Believers need self-control because the outside world and internal forces still attack (Romans 7:21-25). Like a vulnerable city, we must have defenses. A wall around an ancient city was designed to keep out the enemy. Judges at the gates determined who should be allowed in and who should remain outside. Soldiers and gates enforced those decisions. In our lives, these defenses might include avoiding close relationships with sinners, meeting with other believers, and meditating on the life-giving Word of God. We don’t exhibit self-control if we continually [daily] with that which would enslave us.
Self-control naturally leads to perseverance (2 Peter 1:6) as we value the long-term good instead of the instant gratification of the world. Self-control is a gift that frees us. It frees us to enjoy the benefits of a healthy body. It frees us to rest in the security of good stewardship. It frees us from a guilty conscience. Self-control restricts the indulgence of our foolish desires, and we find the liberty to love and live as we were meant to.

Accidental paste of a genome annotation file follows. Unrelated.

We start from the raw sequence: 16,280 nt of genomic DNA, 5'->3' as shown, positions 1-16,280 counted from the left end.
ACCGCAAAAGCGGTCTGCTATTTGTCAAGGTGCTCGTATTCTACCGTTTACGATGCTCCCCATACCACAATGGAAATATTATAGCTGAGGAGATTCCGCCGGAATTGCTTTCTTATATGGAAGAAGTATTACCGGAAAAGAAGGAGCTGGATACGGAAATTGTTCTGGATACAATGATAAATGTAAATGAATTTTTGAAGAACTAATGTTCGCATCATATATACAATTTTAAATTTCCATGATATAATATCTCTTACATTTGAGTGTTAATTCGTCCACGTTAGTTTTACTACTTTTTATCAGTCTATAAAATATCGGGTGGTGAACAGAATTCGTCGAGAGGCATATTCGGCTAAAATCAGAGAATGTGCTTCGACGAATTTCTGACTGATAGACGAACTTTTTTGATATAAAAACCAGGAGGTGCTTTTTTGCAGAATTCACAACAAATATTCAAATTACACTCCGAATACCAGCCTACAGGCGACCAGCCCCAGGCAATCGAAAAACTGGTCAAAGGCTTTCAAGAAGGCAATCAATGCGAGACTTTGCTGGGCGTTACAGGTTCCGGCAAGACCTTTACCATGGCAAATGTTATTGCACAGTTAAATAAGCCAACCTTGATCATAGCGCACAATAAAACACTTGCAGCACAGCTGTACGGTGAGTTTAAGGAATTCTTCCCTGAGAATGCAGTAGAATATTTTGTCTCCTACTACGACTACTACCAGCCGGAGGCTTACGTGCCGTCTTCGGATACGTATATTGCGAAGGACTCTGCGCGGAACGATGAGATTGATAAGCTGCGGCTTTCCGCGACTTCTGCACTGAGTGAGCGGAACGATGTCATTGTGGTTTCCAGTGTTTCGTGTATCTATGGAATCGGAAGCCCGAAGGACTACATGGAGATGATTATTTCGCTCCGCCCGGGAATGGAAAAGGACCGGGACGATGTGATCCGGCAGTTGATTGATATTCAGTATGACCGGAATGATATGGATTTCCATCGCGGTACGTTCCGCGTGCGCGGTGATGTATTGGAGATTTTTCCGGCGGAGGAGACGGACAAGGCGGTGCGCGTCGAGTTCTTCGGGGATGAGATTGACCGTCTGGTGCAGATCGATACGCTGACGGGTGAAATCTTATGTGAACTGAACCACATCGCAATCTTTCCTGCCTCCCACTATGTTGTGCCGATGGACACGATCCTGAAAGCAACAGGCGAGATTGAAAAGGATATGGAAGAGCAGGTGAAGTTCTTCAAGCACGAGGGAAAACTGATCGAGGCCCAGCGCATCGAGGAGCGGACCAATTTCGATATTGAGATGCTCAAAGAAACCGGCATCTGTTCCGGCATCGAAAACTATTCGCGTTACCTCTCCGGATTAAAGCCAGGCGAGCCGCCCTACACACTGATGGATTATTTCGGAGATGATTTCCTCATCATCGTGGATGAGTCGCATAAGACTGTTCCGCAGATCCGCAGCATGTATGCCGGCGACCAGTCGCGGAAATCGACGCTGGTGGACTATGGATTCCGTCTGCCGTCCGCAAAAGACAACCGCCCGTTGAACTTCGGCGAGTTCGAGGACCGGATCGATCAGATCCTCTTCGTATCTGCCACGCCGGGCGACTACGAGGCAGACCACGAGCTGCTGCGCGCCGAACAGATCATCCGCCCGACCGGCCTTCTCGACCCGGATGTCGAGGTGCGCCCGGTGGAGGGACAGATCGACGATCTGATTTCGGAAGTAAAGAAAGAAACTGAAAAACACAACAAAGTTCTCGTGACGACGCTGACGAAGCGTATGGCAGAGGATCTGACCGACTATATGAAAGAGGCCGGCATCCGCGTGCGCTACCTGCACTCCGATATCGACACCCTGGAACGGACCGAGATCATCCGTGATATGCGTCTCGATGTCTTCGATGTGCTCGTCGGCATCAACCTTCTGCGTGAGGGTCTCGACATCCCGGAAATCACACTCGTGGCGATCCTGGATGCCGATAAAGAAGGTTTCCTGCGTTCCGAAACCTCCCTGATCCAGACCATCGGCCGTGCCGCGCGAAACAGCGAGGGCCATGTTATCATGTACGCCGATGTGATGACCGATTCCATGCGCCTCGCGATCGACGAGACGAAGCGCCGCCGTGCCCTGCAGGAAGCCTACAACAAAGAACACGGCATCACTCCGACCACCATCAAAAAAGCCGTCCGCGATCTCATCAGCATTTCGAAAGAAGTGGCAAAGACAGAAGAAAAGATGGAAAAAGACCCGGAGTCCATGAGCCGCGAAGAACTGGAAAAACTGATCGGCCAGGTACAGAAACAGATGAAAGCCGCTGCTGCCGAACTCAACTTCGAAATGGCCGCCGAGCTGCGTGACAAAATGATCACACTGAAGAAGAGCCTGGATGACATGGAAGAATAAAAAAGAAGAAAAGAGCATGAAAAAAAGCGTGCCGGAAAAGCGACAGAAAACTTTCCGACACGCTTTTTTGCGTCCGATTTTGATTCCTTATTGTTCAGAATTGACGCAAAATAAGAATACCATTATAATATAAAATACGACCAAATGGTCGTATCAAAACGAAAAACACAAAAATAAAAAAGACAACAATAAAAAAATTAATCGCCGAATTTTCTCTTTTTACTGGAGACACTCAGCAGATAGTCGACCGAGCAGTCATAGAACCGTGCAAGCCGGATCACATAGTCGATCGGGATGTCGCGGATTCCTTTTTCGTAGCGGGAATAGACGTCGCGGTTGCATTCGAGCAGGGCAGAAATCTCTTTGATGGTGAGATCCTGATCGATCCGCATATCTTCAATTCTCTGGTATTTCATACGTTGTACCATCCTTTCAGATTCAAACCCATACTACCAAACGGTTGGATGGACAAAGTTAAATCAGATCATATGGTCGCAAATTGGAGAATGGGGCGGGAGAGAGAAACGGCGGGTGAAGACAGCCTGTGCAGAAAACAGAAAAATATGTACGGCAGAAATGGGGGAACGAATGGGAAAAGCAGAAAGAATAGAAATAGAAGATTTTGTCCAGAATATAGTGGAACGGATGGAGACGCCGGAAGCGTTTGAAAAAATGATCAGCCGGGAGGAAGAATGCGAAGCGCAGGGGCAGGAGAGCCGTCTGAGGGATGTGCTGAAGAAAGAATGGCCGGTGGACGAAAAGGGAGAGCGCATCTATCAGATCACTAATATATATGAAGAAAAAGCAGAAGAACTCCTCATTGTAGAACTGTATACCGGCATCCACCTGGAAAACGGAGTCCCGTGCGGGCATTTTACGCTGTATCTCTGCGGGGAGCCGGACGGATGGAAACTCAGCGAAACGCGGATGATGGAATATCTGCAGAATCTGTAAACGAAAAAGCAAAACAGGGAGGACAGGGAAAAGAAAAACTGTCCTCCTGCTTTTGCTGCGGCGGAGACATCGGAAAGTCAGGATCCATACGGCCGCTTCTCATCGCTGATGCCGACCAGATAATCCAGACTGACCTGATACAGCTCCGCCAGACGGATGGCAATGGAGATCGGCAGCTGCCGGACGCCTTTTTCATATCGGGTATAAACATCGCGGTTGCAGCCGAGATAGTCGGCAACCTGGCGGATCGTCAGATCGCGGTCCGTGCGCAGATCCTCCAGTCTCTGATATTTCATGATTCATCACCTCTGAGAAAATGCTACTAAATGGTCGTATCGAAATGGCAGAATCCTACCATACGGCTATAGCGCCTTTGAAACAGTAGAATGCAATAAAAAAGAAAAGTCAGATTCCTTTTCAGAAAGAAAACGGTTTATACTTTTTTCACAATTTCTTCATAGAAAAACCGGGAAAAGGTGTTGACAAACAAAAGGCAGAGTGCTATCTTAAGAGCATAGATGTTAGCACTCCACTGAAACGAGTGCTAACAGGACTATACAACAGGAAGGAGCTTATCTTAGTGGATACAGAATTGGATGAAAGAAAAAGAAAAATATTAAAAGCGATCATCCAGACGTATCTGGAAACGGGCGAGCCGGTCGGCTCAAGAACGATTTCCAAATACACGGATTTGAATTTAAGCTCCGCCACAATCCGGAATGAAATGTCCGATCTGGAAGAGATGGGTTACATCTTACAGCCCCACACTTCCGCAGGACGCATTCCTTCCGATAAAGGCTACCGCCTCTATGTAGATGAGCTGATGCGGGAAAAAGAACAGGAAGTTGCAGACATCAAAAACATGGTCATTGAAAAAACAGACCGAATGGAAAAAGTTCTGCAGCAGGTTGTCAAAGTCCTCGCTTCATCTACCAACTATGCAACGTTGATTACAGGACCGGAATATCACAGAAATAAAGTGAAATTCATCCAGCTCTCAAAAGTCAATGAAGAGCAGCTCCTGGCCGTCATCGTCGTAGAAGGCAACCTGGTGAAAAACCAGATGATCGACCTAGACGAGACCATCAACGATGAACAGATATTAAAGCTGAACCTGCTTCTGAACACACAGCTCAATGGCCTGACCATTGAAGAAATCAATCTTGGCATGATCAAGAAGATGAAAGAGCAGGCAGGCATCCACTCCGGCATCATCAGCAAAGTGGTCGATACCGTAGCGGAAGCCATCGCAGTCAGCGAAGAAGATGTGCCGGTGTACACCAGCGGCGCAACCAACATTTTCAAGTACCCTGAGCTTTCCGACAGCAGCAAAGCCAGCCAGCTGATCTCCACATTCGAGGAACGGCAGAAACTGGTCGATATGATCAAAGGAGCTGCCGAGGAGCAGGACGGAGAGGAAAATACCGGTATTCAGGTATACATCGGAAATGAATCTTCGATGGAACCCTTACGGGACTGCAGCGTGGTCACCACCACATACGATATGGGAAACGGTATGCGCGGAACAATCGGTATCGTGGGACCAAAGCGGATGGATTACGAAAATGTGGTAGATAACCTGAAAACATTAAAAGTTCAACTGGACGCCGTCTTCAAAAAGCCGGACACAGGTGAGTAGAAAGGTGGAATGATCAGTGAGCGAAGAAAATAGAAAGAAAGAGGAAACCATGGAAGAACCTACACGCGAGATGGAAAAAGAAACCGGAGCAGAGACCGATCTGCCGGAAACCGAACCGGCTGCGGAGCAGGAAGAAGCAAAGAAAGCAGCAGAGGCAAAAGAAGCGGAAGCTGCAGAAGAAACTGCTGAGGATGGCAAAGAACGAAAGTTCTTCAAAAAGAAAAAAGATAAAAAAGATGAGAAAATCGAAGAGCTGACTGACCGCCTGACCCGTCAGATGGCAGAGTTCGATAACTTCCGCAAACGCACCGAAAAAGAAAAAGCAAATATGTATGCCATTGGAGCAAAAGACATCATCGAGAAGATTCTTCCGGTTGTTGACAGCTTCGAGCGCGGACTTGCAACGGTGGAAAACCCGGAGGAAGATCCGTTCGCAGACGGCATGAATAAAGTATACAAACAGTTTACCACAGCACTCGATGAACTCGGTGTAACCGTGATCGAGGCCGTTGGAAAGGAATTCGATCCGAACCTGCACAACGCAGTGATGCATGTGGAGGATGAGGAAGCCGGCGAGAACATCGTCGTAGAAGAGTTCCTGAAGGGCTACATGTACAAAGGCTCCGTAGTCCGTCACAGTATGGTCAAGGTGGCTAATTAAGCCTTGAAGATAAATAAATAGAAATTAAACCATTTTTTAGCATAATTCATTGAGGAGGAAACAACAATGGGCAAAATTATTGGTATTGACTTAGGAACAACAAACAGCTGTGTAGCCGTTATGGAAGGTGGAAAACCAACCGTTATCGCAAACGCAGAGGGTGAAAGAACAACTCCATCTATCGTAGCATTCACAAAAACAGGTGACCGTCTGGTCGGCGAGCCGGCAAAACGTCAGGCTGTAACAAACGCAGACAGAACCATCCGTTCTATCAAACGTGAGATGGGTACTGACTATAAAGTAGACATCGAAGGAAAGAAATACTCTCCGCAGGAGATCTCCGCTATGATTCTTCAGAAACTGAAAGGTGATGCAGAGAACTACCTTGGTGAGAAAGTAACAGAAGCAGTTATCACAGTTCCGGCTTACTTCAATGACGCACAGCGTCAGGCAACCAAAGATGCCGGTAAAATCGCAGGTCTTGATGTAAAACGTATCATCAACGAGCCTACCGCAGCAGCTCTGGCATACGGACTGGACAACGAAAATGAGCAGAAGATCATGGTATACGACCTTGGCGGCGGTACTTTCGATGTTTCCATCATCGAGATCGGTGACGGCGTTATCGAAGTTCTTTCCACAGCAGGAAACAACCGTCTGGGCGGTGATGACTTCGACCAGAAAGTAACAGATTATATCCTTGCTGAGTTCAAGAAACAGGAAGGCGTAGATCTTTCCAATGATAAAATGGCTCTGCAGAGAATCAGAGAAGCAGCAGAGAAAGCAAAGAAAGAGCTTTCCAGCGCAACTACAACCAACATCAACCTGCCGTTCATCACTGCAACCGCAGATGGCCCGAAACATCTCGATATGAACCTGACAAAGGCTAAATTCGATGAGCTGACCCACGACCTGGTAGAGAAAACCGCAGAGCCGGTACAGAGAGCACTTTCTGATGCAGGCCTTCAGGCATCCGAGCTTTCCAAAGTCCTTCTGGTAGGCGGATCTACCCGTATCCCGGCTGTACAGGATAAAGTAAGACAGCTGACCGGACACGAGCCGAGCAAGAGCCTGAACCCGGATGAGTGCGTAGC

There are some great words of wisdom in this commentary. We are vulnerable to attack and the defenses we build against sin are many, including avoiding close relationships with sinners, meeting with other believers, and studying the Word of God. It’s interesting how sinful behaviors can be reinforced in a group. I recall work trips many years ago and a group of co-workers and I would stay at a hotel that had a free “happy hour” with alcoholic drinks and light snacks provided. I’m ashamed to say we outdid each other trying to get as many drinks on trays at the end of at least one of the happy hours so that we could sit there in the lounge overindulging in wine and beer for hours afterwards and watching sporting events. The hotel would laugh at this because they liked our company’s business and they would usually leave more chips and salsa on the counter and refresh the popcorn machine (nutritious dinner!). A great headache the next day was a shared experience as we stumbled into work to do more technical procedure reviews.
The advice in that picture is kind of a mixed bag. If you continue daily with those habits that enslave you, then you will fall seven times or more before finally standing up against that slavery. Or it can mean that God forgives us again and again when we do lapse into sinful patterns, but having true self-control moves us beyond those lapses and the perpetual grief to our souls.